The Kabul Conference’s final communiqué essentially puts an international stamp of approval on the Karzai government’s existing plans to have foreign troops out by 2014.
Paul J. Richards/AP
Afghanistan President Hamid Karzai said he expects his troubled nation to take full control of its security in 2014. The Kabul Conference where he announced this appeared long on promises of unwavering support for Afghanistan but short on concrete new solutions to the country’s war and deepening corruption problems.
Many analysts note that Afghanistan has recently taken steps to reassure the United States and others who are supporting the Karzai government that corruption is being addressed. The government is creating new approaches to channel aid more effectively and to woo members of the Taliban away from the organization.
The Kabul Conference’s final communiqué essentially seems to put an international stamp of approval on the Karzai government’s existing plans, especially the goal for Afghan forces to take charge of the country in four years, allowing international troops to withdraw.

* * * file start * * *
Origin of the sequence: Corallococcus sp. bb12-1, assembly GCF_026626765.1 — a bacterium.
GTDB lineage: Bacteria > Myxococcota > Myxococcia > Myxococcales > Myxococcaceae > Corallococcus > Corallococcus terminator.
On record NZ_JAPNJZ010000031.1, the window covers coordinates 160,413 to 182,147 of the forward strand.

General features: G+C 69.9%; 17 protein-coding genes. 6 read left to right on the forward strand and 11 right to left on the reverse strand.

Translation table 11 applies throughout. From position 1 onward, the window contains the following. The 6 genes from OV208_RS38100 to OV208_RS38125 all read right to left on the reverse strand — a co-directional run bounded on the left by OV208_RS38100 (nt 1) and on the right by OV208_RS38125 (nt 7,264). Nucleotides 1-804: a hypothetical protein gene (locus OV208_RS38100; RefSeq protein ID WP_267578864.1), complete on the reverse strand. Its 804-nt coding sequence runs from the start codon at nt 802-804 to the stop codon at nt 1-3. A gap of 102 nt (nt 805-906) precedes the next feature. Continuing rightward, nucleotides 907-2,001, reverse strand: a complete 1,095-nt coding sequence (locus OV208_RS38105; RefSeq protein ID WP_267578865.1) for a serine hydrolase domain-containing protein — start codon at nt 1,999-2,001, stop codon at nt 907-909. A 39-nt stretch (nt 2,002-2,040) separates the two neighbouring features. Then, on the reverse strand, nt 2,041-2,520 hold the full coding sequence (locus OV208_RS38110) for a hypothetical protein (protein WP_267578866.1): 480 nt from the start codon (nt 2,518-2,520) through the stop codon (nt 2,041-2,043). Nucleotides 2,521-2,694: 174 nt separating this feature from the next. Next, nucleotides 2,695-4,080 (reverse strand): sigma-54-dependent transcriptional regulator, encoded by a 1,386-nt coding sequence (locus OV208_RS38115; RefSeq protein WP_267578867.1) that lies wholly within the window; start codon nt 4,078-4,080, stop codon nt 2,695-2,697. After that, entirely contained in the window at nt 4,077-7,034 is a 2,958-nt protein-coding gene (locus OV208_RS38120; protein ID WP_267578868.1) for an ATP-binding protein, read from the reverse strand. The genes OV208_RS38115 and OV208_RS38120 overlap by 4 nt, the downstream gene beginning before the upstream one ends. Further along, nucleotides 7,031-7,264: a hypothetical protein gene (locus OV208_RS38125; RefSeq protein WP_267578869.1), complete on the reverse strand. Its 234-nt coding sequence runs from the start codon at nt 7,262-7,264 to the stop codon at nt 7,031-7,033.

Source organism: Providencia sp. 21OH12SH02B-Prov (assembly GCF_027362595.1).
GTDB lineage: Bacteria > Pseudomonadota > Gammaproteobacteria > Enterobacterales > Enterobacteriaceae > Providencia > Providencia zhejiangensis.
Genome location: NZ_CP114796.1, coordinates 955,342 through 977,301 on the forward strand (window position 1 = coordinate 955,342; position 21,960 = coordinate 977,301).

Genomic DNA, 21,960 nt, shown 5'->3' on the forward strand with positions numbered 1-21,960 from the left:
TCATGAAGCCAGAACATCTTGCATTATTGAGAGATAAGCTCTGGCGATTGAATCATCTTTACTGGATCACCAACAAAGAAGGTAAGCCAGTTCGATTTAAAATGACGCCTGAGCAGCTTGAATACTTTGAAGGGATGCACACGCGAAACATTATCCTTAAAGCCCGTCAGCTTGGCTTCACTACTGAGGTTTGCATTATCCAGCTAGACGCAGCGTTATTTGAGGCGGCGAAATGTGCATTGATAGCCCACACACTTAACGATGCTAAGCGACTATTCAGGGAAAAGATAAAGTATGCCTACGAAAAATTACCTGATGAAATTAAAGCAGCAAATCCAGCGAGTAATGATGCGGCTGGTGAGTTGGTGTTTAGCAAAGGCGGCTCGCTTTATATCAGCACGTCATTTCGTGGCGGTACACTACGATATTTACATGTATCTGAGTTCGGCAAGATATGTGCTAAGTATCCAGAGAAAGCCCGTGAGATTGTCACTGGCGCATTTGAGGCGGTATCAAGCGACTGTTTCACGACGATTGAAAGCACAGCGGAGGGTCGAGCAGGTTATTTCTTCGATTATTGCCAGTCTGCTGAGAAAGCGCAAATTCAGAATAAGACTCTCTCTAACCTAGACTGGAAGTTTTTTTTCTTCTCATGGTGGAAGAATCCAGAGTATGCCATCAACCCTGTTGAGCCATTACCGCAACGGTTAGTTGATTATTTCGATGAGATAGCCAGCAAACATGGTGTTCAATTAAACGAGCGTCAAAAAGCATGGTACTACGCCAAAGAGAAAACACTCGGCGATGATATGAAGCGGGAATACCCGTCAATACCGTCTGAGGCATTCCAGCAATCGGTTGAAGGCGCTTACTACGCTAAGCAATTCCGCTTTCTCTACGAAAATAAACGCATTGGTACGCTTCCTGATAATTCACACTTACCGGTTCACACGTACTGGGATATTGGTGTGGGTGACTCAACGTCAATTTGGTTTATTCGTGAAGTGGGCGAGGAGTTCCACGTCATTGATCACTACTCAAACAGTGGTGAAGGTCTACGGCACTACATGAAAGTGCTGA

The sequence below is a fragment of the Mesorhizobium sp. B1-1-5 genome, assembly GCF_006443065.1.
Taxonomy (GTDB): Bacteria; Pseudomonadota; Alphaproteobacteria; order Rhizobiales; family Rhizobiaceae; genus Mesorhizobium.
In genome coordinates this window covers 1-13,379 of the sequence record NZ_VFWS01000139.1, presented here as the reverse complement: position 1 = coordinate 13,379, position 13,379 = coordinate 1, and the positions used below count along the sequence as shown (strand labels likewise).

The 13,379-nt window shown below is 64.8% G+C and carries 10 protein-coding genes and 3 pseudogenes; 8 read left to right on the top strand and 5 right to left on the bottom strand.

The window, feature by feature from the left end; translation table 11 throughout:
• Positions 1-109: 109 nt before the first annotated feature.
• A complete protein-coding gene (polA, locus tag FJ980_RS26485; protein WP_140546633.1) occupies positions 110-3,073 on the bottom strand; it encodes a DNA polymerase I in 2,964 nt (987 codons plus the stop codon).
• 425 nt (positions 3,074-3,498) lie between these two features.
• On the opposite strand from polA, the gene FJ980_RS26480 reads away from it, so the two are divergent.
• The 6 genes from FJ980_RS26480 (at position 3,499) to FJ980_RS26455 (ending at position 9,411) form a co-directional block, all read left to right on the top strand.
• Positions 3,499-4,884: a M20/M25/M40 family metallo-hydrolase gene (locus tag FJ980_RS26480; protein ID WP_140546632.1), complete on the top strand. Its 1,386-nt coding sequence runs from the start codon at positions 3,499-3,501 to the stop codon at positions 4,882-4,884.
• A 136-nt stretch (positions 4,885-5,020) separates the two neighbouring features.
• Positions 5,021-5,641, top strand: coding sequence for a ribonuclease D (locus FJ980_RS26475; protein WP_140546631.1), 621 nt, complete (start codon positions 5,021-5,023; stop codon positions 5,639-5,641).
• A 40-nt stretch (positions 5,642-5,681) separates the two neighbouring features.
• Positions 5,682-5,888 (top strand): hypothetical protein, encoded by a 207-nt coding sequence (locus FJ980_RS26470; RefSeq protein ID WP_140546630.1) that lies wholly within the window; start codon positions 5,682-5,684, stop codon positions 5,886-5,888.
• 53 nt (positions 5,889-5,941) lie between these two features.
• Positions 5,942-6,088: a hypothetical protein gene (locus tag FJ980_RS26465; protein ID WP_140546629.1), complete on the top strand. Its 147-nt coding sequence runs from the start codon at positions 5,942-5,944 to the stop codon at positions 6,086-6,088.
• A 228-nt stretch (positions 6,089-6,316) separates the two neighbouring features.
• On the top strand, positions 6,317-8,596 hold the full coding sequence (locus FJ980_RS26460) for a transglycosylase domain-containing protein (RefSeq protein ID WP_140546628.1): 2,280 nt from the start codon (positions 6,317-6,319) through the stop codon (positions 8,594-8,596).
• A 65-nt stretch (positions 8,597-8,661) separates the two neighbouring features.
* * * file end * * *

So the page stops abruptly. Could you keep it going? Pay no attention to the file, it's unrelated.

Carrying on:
The US, Afghanistan, and others are hoping that the target date will spur faster development of Afghan forces and reassure the restive voting publics of Western democracies that an end to the fighting is in sight.
“I remain determined that our Afghan national security forces will be responsible for all military and law enforcement operations throughout our country by 2014," President Karzai told the conference.
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